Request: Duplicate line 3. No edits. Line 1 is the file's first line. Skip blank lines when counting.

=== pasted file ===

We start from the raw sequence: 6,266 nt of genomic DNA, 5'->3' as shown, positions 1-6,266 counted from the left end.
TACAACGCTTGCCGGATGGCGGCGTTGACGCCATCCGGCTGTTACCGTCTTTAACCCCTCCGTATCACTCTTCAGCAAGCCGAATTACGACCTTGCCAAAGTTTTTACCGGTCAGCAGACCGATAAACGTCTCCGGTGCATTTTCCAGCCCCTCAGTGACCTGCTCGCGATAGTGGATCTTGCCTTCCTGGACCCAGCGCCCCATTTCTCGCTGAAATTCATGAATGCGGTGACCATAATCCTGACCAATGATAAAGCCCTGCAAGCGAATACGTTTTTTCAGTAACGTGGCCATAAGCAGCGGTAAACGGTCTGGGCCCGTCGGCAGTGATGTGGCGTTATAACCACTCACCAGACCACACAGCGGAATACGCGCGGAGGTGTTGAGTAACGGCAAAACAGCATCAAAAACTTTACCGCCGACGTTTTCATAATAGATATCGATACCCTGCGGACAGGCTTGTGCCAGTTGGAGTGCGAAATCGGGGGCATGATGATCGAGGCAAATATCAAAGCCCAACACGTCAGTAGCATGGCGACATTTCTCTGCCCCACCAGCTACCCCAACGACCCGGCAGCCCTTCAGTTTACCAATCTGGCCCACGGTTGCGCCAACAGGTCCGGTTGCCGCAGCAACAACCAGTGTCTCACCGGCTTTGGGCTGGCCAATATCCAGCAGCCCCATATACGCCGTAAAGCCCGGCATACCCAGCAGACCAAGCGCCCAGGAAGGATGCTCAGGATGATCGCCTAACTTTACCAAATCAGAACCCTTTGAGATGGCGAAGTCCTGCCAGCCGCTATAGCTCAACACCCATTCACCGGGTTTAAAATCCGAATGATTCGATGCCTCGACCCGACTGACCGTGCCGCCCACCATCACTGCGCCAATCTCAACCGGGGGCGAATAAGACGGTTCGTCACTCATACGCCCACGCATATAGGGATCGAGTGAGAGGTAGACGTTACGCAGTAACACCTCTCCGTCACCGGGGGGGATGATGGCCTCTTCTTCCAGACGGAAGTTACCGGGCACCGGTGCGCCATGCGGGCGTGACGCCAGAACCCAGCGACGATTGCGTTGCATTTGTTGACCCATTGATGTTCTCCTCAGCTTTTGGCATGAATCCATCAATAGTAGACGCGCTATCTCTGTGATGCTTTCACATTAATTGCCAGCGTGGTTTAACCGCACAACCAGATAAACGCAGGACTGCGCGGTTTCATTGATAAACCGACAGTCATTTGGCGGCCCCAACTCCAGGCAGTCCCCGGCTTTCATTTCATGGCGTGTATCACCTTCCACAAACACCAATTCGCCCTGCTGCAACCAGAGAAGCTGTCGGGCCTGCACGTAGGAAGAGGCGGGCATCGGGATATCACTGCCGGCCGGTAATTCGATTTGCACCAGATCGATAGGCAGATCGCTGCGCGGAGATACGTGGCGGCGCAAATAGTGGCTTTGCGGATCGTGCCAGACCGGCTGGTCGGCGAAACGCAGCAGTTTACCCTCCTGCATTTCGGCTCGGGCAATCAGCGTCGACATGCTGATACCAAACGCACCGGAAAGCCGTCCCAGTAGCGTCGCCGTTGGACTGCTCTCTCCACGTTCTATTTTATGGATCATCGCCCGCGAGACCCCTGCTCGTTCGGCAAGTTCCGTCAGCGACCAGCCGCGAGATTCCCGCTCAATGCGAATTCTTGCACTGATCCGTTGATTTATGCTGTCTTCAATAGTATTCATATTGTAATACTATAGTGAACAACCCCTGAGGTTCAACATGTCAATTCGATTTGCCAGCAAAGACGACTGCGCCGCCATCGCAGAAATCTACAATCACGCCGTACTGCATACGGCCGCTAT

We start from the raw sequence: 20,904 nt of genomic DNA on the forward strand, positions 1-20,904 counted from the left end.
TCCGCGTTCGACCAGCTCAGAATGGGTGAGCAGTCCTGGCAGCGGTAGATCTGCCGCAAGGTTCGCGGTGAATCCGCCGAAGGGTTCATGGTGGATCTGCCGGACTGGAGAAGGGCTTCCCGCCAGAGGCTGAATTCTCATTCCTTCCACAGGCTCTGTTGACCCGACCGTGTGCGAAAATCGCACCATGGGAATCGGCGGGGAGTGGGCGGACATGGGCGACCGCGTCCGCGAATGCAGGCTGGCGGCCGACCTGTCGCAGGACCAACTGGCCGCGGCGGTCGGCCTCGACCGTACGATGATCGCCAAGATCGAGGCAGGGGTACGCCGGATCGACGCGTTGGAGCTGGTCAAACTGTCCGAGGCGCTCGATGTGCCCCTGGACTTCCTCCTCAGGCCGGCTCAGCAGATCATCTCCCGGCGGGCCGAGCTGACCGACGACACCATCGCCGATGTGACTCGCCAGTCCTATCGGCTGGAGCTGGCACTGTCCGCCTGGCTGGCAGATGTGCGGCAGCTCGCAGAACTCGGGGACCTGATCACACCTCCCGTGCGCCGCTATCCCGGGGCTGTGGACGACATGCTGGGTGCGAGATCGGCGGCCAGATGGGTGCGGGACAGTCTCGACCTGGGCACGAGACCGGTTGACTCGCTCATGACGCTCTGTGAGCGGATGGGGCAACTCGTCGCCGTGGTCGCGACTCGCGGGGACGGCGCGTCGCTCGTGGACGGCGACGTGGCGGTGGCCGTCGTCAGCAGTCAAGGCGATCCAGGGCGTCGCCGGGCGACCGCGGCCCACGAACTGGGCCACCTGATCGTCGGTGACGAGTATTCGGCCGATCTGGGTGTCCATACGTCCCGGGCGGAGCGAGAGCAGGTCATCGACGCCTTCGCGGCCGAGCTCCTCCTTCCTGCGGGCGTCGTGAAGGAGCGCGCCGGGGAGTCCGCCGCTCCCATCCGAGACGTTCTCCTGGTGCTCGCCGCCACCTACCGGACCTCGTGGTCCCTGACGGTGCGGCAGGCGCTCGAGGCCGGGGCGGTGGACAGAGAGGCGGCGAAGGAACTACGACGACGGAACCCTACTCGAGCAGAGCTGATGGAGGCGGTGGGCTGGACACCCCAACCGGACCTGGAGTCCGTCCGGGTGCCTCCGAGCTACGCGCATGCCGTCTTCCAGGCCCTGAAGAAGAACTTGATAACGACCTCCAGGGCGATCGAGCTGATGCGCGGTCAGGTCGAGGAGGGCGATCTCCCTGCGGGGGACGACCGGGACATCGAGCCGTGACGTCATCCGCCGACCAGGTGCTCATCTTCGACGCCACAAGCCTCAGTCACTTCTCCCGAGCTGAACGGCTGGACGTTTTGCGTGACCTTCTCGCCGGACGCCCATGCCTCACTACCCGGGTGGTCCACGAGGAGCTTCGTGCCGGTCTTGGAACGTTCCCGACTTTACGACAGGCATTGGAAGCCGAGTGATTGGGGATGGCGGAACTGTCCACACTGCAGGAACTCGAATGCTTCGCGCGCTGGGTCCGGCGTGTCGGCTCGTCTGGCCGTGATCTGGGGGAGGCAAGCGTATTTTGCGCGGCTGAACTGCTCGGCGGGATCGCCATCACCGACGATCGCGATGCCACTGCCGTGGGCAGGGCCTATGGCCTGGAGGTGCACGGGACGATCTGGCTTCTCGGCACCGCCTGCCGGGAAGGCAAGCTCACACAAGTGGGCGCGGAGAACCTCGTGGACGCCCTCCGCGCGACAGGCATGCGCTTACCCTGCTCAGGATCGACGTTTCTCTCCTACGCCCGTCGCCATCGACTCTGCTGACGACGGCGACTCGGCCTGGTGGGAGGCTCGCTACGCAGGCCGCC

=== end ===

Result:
We start from the raw sequence: 20,904 nt of genomic DNA on the forward strand, positions 1-20,904 counted from the left end.